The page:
Fade to Grey is one of those crime novels with a dark side, but it’s not too heavy. Enough realism and gritty detail to get your teeth into but plenty of lighter moments too, and a few laughs along the way. At the centre of the story is Gethin Grey and the Last Resort Legals team and they are a likeable, eclectic bunch; fun to spend some time with. Gethin and his gang are in the business of redressing miscarriages of justice, they are a kind of… well… last resort. If they can find grounds for an appeal, or even a technicality for that matter, it’s game on. If this first novel is anything to go by there will be plenty of excitement and entertainment as the series progresses.

Last Resorts Legals have had a thin year, Gethin Grey has let the ball drop and there just doesn’t seem to be much work out there that pays well. Just because the firm is in the business of lost causes does not mean it’s a charity. So, Gethin can’t believe his luck when a big new case, which promises plenty of cash, drops right in his lap. Ismael Mohammed, now known as Izma M, author and wanna be Malcolm X, is to appeal his conviction. He has spent his time in jail converting to Islam, reforming and becoming a role model for others. To be fair, he has always denied committing murder and there never was much in the way of direct evidence against Izma M. Only at the time, Izma M was Tyrell Hanson, drug dealer, minor gangster, black man and general pain in the arse for the police. Now he’s a Sufi Muslim, a champion for human rights and an activist against racism.

Back then, Tyrell Hanson met a pretty white girl, Hannah Gold, in a Bristol pub called the Beer Barge. They hit it off, the CCTV showed them leaving together, walking down the Avon Gorge towards Clifton Downs – they kiss, they have sex. Tyrell says they then parted company and went their separate ways. The problem is next morning Hannah is found floating in the river Avon and the autopsy establishes that she’s had sex recently, the man’s DNA is on record… yep… Tyrell Hanson. Matters are made worse by the fact that Tyrell has a gun on him when he’s arrested, although the girl wasn’t shot, the judge and the jury take that badly.

That was 2005, so Izma M has now spent ten years in jail, he’s got celebrity status, and now he has a champion with the money to fund Last Resort Legals. Amelia Laverne, actress and activist, wants to see an appeal. Gethin and his team are only too happy to ride the gravy train. Fade to Grey has some minor Bristol villains, a bent cop, and a big fat secret with Gethin on the trail. What follows is a whole heap of trouble. Did I mention it all starts in Kyrenia, Northern Cyprus, in 2001, Danny wants his dad to fund a record label but his dad is scared of something, distracted. Danny’s life is about to change – irrevocably!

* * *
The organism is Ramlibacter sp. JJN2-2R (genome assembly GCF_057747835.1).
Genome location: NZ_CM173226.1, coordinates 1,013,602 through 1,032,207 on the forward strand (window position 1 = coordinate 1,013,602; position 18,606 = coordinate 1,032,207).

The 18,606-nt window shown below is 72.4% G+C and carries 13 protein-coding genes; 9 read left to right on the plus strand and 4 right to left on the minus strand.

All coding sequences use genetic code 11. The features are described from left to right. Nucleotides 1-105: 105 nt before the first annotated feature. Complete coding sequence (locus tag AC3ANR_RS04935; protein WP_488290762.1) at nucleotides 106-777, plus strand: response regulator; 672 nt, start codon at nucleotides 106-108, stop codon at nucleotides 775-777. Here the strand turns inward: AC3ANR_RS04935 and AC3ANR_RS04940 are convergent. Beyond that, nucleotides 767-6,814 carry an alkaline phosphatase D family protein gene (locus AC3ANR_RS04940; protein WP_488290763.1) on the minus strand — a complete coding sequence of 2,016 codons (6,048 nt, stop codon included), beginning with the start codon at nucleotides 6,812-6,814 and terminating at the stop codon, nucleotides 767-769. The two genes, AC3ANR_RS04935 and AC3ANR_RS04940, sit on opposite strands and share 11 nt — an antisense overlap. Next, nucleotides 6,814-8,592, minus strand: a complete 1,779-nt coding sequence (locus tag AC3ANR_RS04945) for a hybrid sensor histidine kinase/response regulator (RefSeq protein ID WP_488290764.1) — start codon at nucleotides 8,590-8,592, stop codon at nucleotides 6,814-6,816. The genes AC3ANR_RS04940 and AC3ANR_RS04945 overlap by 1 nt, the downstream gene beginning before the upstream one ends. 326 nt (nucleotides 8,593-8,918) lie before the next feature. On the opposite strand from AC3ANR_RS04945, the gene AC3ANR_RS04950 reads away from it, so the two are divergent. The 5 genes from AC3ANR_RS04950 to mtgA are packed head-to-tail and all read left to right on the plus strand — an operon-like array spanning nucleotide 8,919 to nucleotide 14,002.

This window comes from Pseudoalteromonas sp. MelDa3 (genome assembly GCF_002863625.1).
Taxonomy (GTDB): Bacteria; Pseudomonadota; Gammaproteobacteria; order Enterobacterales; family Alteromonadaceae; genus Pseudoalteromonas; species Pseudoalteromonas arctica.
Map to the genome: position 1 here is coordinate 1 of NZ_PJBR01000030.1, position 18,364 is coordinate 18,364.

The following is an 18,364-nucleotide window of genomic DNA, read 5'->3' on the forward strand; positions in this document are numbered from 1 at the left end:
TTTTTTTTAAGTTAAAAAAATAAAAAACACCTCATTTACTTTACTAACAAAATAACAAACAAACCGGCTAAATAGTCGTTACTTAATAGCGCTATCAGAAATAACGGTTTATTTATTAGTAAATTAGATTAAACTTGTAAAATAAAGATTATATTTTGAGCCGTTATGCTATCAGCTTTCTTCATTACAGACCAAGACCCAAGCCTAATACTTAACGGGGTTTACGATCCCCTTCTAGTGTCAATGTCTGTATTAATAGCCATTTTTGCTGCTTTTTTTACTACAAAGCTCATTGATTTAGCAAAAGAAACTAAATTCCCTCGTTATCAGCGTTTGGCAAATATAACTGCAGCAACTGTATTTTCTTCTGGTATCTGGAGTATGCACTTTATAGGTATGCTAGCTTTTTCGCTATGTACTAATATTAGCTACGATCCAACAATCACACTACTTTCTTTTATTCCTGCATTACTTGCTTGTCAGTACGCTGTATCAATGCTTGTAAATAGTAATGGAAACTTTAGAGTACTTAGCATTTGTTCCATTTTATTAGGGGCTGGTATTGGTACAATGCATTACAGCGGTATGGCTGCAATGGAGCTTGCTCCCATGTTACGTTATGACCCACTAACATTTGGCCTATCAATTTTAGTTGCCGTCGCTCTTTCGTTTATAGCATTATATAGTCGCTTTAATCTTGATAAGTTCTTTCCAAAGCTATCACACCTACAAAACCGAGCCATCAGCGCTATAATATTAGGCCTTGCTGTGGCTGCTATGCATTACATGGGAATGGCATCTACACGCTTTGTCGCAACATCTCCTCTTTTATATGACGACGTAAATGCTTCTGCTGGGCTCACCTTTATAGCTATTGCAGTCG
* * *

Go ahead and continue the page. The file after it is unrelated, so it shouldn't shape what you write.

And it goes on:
John Lincoln is the transparent pen name of John Williams, Welsh author, critic and festival organiser. Music is never far from his heart, in Fade to Grey, Danny wants a record label, Bex is an office manager by day and tribute act by night, and Gethin doesn’t go anywhere without his soundtrack. It all helps to set the tone of the novel and add a little flavour.

Gethin Grey and the Last Resort Legals team are a wonderfully eclectic mix of characters; there’s ex-con Deano, part-time investigator, Lee, right-hand woman and investigator and Bex, the office manager – all with their own stories. Amelia Laverne, the actress is a woman with baggage and a definite need to interfere, not an easy client. The characters are the most endearing aspect of the novel. It’s not hard to see them cropping up in a few more adventures. To add to his woes, Gethin has a pretty complicated domestic situation too. His wife, Cat, is a psychologist, she knows how to twist an argument; her infidelity, his gambling, their mutual neglect of each other, and Gethin’s relationship to ‘the Judge’, his father, all feature.

Work and play are complicated for Gethin, both are in danger of extinction unless he gets his act together. A couple of nice comic touches soften the mood but when followed by something serious they can catch you out. The shoeless chase is a memorable moment, as is Bex as Kate Bush.

The did he do it/didn’t he do it mystery is intriguing and there’s a nice twist at the end. Fade to Grey also makes a couple of serious point about miscarriage of justice and the bias and prejudice in the system. The Cardiff and Bristol settings are well judged and the dialogue is spot on. A lot of fun.

Paul Burke 4/3

Fade to Grey by John Lincoln
No Exit Press 9780857302892 pbk Feb 2019